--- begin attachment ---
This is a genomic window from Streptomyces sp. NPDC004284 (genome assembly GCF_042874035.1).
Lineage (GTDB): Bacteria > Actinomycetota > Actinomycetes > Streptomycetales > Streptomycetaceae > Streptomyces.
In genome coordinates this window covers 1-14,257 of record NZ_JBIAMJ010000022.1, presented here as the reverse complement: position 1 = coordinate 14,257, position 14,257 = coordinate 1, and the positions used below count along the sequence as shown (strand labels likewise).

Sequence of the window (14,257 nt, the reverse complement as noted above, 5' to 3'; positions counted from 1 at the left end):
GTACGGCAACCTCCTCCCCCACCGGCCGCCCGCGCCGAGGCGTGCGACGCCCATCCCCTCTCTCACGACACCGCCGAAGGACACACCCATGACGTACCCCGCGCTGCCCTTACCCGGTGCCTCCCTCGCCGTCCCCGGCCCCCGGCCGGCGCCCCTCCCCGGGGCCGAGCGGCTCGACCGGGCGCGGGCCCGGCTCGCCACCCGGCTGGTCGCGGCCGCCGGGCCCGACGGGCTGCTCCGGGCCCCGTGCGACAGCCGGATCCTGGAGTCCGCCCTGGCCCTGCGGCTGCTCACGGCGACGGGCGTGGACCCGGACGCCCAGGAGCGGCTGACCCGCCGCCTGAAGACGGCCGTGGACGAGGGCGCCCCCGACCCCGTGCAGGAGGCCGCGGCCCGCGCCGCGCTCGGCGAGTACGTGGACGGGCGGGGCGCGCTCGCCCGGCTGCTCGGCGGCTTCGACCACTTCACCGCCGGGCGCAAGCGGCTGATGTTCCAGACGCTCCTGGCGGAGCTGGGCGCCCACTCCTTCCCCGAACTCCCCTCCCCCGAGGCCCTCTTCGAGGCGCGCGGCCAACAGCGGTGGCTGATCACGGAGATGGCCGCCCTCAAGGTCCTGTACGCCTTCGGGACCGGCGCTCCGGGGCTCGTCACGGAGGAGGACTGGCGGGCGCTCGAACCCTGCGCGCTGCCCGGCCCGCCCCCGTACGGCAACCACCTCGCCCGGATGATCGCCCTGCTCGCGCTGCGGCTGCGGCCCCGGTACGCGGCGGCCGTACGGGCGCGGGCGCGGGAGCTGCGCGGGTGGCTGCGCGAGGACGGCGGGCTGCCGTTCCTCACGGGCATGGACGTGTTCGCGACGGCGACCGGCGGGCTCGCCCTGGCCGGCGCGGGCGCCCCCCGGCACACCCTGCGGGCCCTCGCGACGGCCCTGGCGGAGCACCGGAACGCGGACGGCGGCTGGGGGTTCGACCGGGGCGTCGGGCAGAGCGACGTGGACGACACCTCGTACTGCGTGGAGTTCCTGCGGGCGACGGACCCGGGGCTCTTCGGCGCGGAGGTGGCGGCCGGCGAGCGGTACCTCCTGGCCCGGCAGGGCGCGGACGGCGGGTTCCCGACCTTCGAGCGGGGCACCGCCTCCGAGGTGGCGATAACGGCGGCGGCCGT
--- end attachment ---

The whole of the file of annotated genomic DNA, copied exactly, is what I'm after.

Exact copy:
This is a genomic window from Streptomyces sp. NPDC004284 (genome assembly GCF_042874035.1).
Lineage (GTDB): Bacteria > Actinomycetota > Actinomycetes > Streptomycetales > Streptomycetaceae > Streptomyces.
In genome coordinates this window covers 1-14,257 of record NZ_JBIAMJ010000022.1, presented here as the reverse complement: position 1 = coordinate 14,257, position 14,257 = coordinate 1, and the positions used below count along the sequence as shown (strand labels likewise).

Sequence of the window (14,257 nt, the reverse complement as noted above, 5' to 3'; positions counted from 1 at the left end):
GTACGGCAACCTCCTCCCCCACCGGCCGCCCGCGCCGAGGCGTGCGACGCCCATCCCCTCTCTCACGACACCGCCGAAGGACACACCCATGACGTACCCCGCGCTGCCCTTACCCGGTGCCTCCCTCGCCGTCCCCGGCCCCCGGCCGGCGCCCCTCCCCGGGGCCGAGCGGCTCGACCGGGCGCGGGCCCGGCTCGCCACCCGGCTGGTCGCGGCCGCCGGGCCCGACGGGCTGCTCCGGGCCCCGTGCGACAGCCGGATCCTGGAGTCCGCCCTGGCCCTGCGGCTGCTCACGGCGACGGGCGTGGACCCGGACGCCCAGGAGCGGCTGACCCGCCGCCTGAAGACGGCCGTGGACGAGGGCGCCCCCGACCCCGTGCAGGAGGCCGCGGCCCGCGCCGCGCTCGGCGAGTACGTGGACGGGCGGGGCGCGCTCGCCCGGCTGCTCGGCGGCTTCGACCACTTCACCGCCGGGCGCAAGCGGCTGATGTTCCAGACGCTCCTGGCGGAGCTGGGCGCCCACTCCTTCCCCGAACTCCCCTCCCCCGAGGCCCTCTTCGAGGCGCGCGGCCAACAGCGGTGGCTGATCACGGAGATGGCCGCCCTCAAGGTCCTGTACGCCTTCGGGACCGGCGCTCCGGGGCTCGTCACGGAGGAGGACTGGCGGGCGCTCGAACCCTGCGCGCTGCCCGGCCCGCCCCCGTACGGCAACCACCTCGCCCGGATGATCGCCCTGCTCGCGCTGCGGCTGCGGCCCCGGTACGCGGCGGCCGTACGGGCGCGGGCGCGGGAGCTGCGCGGGTGGCTGCGCGAGGACGGCGGGCTGCCGTTCCTCACGGGCATGGACGTGTTCGCGACGGCGACCGGCGGGCTCGCCCTGGCCGGCGCGGGCGCCCCCCGGCACACCCTGCGGGCCCTCGCGACGGCCCTGGCGGAGCACCGGAACGCGGACGGCGGCTGGGGGTTCGACCGGGGCGTCGGGCAGAGCGACGTGGACGACACCTCGTACTGCGTGGAGTTCCTGCGGGCGACGGACCCGGGGCTCTTCGGCGCGGAGGTGGCGGCCGGCGAGCGGTACCTCCTGGCCCGGCAGGGCGCGGACGGCGGGTTCCCGACCTTCGAGCGGGGCACCGCCTCCGAGGTGGCGATAACGGCGGCGGCCGT